The Perfect Trade Between The Denver Nuggets And The New York Knicks

The Trade

Why Denver Does It

The Nuggets are currently 2nd in the West (24-11), despite being 19th in the NBA in PPG, 22nd in 3P%, 18th in REB, 21st in TS%, 19th in Bench PPG. The Nuggets are -7 points per 100 possessions when Jerami Grant (backup PF- averages 23.1 minutes/game) is on the court and +13.9 when he’s off (leads the team). Denver could really use Bobby Portis and might be willing to overpay for him if it could push them over the top. Portis is averaging 10.1 points and 5.8 rebounds per game in just 21.5 minutes of action. He has become a really nice stretch 4, shooting 37.7% from 3 and 42.9% from the corner 3. Portis has had issues with rim protection, but would fit nicely next to Mason Plumlee. Plumlee averages 0.7 blocks and 5.6 rebounds in just 17.4 minutes per game. Portis would fit next to him offensively (spacing the floor) and defensively (rebounding with Plumlee’s help inside via shot blocking). The Nuggets would also be willing to part with Malik Beasley due to him only playing 16.1 minutes per game and although Denver would lose some offense, Portis and the emergence of Michael Porter Jr. would makeup for it.

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Why New York Does It

Portis has become one of, if not the, Knicks top bench scorers. However, he has not made a major impact on the scoreboard as the Knicks are -3.1 points per game with him on the court and -4.1 points with him off the court. The Knicks severely lack rim protection when Mitchell Robinson is off the floor, most of which Portis is manning the paint. Of the Knicks top twenty lineups this season, the worst six shot blocking lineups by a wide margin (-5.9, -5.5, -5.4, -5.3, -3.6, -3.2 per game) all come with Mitchell Robinson off the floor (no surprise). Portis is playing Center in three of these lineups and Gibson is the Center in the other three. Julius Randle is on the floor for five of the six lineups. It is clear the Knicks need another shot-blocker on their roster. Jerami Grant is averaging 0.6 blocks per game (double Portis’ 0.3) in just 23.1 minutes of action and has averaged at least a block a game in every other season of his career. Grant and Gibson could rotate playing alongside Randle and Morris dependent on game situations, while Robinson plays alongside Knox (excluding the finish of games). Knox perfectly spaces the floor at Power Forward for Robinson and opens up lots of opportunity for Robinson in the paint. Malik Beasley (23 years old), would be a nice addition to the Knicks roster. Beasley is shooting 39.8% from three on 3.4 attempts per game this season. Last year, Beasley shot a very impressive 40.2% from three on 5 attempts per game. He is very quick, moves off the ball very well, and is incredibly athletic. The addition of Beasley would really improve the Knicks shooting and energy off the bench. He would also make Wayne Ellington and Allonzo Trier expendable, who the Knicks have been rumored to be looking to move. A recent report claimed that the Knicks would likely be able to acquire a 2nd round pick for either Ellington or Trier.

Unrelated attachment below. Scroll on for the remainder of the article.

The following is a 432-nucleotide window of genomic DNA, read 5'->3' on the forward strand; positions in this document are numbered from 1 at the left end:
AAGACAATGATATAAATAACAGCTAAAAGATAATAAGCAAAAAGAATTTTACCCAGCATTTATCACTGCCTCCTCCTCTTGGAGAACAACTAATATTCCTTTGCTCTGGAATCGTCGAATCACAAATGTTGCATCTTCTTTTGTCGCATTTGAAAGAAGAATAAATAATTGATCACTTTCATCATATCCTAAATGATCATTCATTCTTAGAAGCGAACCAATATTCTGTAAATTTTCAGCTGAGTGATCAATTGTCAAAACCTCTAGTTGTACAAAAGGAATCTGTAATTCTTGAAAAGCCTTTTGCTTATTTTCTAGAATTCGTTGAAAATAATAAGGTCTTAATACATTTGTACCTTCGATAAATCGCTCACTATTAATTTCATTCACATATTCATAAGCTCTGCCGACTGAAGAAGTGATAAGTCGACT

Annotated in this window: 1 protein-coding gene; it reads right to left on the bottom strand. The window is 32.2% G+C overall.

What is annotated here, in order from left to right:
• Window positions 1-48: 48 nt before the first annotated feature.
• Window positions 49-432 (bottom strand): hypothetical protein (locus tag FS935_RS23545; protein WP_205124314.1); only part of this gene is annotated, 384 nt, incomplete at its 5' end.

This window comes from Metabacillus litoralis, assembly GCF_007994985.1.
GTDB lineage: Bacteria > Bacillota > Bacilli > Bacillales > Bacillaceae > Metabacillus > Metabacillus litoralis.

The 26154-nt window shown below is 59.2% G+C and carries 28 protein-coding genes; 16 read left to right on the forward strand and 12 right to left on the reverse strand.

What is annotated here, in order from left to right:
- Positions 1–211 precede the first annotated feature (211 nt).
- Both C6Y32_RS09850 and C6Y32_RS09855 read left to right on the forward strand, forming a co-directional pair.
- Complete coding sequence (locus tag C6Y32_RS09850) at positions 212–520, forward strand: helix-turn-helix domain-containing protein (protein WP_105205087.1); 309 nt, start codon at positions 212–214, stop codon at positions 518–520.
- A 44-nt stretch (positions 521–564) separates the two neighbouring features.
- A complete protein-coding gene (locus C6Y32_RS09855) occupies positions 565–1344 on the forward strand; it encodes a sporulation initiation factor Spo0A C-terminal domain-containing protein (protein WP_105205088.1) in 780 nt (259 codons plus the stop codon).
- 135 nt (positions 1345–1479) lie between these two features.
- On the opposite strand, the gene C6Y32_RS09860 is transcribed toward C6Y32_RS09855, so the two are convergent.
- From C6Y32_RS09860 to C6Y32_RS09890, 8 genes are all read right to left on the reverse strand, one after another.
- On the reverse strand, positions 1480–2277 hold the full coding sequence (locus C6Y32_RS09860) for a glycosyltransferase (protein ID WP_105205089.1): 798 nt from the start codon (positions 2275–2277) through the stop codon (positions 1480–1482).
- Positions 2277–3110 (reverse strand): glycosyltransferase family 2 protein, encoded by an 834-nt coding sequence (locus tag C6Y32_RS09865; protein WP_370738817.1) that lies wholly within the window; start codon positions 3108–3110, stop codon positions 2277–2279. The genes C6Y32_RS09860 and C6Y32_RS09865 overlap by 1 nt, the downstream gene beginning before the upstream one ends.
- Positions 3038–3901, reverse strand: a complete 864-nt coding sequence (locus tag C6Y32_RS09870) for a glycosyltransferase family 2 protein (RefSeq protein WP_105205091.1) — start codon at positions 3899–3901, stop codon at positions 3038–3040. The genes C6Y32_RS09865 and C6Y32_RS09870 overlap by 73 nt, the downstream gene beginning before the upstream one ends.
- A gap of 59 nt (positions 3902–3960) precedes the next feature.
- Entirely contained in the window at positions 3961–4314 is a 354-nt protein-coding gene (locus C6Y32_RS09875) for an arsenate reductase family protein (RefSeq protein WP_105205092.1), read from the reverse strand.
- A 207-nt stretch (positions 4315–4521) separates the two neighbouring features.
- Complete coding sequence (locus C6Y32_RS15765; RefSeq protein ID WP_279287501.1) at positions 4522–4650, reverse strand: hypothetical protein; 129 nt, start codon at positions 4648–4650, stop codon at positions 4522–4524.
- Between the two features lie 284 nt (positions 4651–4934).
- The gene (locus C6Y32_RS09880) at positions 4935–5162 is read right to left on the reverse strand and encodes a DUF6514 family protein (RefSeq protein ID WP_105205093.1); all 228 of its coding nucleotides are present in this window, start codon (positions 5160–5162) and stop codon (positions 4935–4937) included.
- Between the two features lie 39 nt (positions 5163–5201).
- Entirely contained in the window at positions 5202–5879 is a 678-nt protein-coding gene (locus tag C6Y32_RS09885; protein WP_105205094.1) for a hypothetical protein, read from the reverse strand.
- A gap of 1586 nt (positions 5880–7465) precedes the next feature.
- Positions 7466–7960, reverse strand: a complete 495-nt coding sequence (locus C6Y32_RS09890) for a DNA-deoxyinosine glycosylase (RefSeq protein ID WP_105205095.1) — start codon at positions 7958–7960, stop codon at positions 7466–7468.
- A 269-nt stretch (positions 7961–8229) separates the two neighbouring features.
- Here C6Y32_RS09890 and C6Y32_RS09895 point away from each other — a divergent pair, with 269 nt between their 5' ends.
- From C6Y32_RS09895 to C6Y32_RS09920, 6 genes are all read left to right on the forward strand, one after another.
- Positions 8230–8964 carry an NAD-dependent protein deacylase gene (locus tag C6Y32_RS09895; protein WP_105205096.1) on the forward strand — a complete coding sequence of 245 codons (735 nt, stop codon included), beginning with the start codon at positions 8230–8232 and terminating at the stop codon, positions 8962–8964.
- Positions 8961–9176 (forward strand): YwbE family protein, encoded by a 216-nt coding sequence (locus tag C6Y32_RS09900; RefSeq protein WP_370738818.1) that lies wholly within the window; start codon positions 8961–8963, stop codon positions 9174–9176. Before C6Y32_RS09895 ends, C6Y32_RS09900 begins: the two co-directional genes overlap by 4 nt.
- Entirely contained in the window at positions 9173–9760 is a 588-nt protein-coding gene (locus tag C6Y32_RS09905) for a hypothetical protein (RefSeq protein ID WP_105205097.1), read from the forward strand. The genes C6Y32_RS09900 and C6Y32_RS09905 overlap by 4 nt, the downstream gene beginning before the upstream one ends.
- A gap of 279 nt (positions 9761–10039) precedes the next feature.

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The Kevin Knox Effect

Bobby Portis has displayed his scoring prowess for a Knicks team that has significant struggles scoring and shooting (29th in the NBA in PPG, 23rd in 3P%, last in TS%). However, Portis is taking 8.9 field goal attempts per game in his 21.5 minutes of play per game. This is significantly taking scoring opportunities away from the Knicks young, bench players. Kevin Knox is likely negatively affected the most from this. Knox is averaging 19.8 minutes, 6.8 field goal attempts, and 1.8 free throws per game this season. These are all major steps down from his rookie season (28.8 minutes, 12.2 field goal attempts, and 3 free throw attempts). Knox is having a down season and it likely has to do with his drop in usage rate (currently 17.3% vs. 21.9% last season) and playing the majority of his minutes at Small Forward instead of Power Forward. This season, Knox’s top 10, five man rotations, have him playing SF in nine of them and SG in one of them. The only lineup in which he could possibly be considered a PF is when he plays alongside Julius Randle and Marcus Morris Sr. in the front court (5th most minutes). Even if he was the Power Forward in this scenario, Knox still would have little opportunity to shoot. Knox was in 12 of the Knicks top 20, five man rotations last season. The Knicks had a positive, point differential, in seven of their top, twenty lineups. Knox was only in one of the positive combinations in which he played Power Forward alongside Mitchell Robinson, Damyean Dotson, Allonzo Trier, and Frank Ntilikina (all currently bench players for the Knicks). It would likely behoove the Knicks to try a bench consisting of Frank Ntilikina, Kevin Knox, and Mitchell Robinson, along with two shooters (any combination of Dotson, Trier, Bullock, and Ellington).

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